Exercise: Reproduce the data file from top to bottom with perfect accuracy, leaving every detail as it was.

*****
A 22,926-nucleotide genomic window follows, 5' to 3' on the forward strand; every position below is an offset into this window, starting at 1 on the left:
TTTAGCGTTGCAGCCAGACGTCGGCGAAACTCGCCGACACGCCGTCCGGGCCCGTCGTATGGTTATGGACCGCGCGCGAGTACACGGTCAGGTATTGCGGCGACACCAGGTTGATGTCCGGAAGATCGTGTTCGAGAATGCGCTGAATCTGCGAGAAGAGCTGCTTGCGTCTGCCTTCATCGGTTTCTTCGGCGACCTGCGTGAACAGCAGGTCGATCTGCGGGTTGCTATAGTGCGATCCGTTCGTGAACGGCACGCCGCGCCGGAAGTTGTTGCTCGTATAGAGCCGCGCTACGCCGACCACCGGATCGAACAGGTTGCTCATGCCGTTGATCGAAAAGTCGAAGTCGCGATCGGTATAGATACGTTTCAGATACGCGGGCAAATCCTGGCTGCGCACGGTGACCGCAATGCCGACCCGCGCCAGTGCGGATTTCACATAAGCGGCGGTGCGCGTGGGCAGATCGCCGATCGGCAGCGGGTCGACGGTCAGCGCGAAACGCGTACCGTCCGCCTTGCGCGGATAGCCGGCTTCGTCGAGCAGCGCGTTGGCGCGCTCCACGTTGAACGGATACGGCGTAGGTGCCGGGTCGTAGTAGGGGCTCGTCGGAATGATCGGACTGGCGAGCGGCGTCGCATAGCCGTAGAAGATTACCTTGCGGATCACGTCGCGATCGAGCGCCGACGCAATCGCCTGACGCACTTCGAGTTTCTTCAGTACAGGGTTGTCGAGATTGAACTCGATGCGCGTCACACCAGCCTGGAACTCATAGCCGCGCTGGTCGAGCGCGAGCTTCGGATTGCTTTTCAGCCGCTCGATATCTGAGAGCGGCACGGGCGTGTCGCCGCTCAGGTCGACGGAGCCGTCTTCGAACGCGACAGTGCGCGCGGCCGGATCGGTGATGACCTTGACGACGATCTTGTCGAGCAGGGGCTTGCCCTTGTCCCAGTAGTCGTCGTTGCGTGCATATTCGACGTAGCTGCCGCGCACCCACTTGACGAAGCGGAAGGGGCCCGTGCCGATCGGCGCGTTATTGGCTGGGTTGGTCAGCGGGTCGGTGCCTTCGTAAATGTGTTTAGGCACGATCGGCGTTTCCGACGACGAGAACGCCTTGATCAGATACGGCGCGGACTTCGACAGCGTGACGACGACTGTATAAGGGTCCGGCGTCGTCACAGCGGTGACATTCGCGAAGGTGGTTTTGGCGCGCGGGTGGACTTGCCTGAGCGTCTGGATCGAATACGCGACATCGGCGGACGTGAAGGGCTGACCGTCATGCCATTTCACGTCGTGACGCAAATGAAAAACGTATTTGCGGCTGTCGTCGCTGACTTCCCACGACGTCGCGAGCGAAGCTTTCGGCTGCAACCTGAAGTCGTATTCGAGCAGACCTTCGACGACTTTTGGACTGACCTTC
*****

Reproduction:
A 22,926-nucleotide genomic window follows, 5' to 3' on the forward strand; every position below is an offset into this window, starting at 1 on the left:
TTTAGCGTTGCAGCCAGACGTCGGCGAAACTCGCCGACACGCCGTCCGGGCCCGTCGTATGGTTATGGACCGCGCGCGAGTACACGGTCAGGTATTGCGGCGACACCAGGTTGATGTCCGGAAGATCGTGTTCGAGAATGCGCTGAATCTGCGAGAAGAGCTGCTTGCGTCTGCCTTCATCGGTTTCTTCGGCGACCTGCGTGAACAGCAGGTCGATCTGCGGGTTGCTATAGTGCGATCCGTTCGTGAACGGCACGCCGCGCCGGAAGTTGTTGCTCGTATAGAGCCGCGCTACGCCGACCACCGGATCGAACAGGTTGCTCATGCCGTTGATCGAAAAGTCGAAGTCGCGATCGGTATAGATACGTTTCAGATACGCGGGCAAATCCTGGCTGCGCACGGTGACCGCAATGCCGACCCGCGCCAGTGCGGATTTCACATAAGCGGCGGTGCGCGTGGGCAGATCGCCGATCGGCAGCGGGTCGACGGTCAGCGCGAAACGCGTACCGTCCGCCTTGCGCGGATAGCCGGCTTCGTCGAGCAGCGCGTTGGCGCGCTCCACGTTGAACGGATACGGCGTAGGTGCCGGGTCGTAGTAGGGGCTCGTCGGAATGATCGGACTGGCGAGCGGCGTCGCATAGCCGTAGAAGATTACCTTGCGGATCACGTCGCGATCGAGCGCCGACGCAATCGCCTGACGCACTTCGAGTTTCTTCAGTACAGGGTTGTCGAGATTGAACTCGATGCGCGTCACACCAGCCTGGAACTCATAGCCGCGCTGGTCGAGCGCGAGCTTCGGATTGCTTTTCAGCCGCTCGATATCTGAGAGCGGCACGGGCGTGTCGCCGCTCAGGTCGACGGAGCCGTCTTCGAACGCGACAGTGCGCGCGGCCGGATCGGTGATGACCTTGACGACGATCTTGTCGAGCAGGGGCTTGCCCTTGTCCCAGTAGTCGTCGTTGCGTGCATATTCGACGTAGCTGCCGCGCACCCACTTGACGAAGCGGAAGGGGCCCGTGCCGATCGGCGCGTTATTGGCTGGGTTGGTCAGCGGGTCGGTGCCTTCGTAAATGTGTTTAGGCACGATCGGCGTTTCCGACGACGAGAACGCCTTGATCAGATACGGCGCGGACTTCGACAGCGTGACGACGACTGTATAAGGGTCCGGCGTCGTCACAGCGGTGACATTCGCGAAGGTGGTTTTGGCGCGCGGGTGGACTTGCCTGAGCGTCTGGATCGAATACGCGACATCGGCGGACGTGAAGGGCTGACCGTCATGCCATTTCACGTCGTGACGCAAATGAAAAACGTATTTGCGGCTGTCGTCGCTGACTTCCCACGACGTCGCGAGCGAAGCTTTCGGCTGCAACCTGAAGTCGTATTCGAGCAGACCTTCGACGACTTTTGGACTGACCTTC